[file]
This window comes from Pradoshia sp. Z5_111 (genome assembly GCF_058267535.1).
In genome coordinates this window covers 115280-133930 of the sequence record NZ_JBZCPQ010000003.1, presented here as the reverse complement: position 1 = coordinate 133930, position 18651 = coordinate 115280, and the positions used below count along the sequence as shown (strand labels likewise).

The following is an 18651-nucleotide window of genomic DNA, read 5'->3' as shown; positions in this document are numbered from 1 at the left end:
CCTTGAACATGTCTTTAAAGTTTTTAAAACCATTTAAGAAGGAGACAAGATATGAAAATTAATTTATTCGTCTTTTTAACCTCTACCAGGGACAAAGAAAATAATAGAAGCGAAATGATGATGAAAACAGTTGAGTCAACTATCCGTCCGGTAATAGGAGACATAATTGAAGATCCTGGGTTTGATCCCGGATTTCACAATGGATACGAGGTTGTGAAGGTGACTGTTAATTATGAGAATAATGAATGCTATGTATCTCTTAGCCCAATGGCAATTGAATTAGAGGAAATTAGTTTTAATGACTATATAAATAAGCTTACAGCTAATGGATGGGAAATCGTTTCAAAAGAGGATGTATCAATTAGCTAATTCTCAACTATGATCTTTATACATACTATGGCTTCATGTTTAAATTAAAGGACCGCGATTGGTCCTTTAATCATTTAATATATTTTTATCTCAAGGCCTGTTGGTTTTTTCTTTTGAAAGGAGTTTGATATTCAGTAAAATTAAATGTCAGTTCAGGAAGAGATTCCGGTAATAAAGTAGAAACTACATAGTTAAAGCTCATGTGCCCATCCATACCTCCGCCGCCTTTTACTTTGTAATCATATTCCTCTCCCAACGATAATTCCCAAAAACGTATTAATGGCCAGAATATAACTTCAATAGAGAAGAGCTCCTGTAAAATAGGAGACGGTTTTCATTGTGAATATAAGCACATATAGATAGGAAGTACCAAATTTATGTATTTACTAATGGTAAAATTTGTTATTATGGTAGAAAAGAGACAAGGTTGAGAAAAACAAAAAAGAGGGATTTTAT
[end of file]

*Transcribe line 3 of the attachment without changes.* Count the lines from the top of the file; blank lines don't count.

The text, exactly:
The following is an 18651-nucleotide window of genomic DNA, read 5'->3' as shown; positions in this document are numbered from 1 at the left end: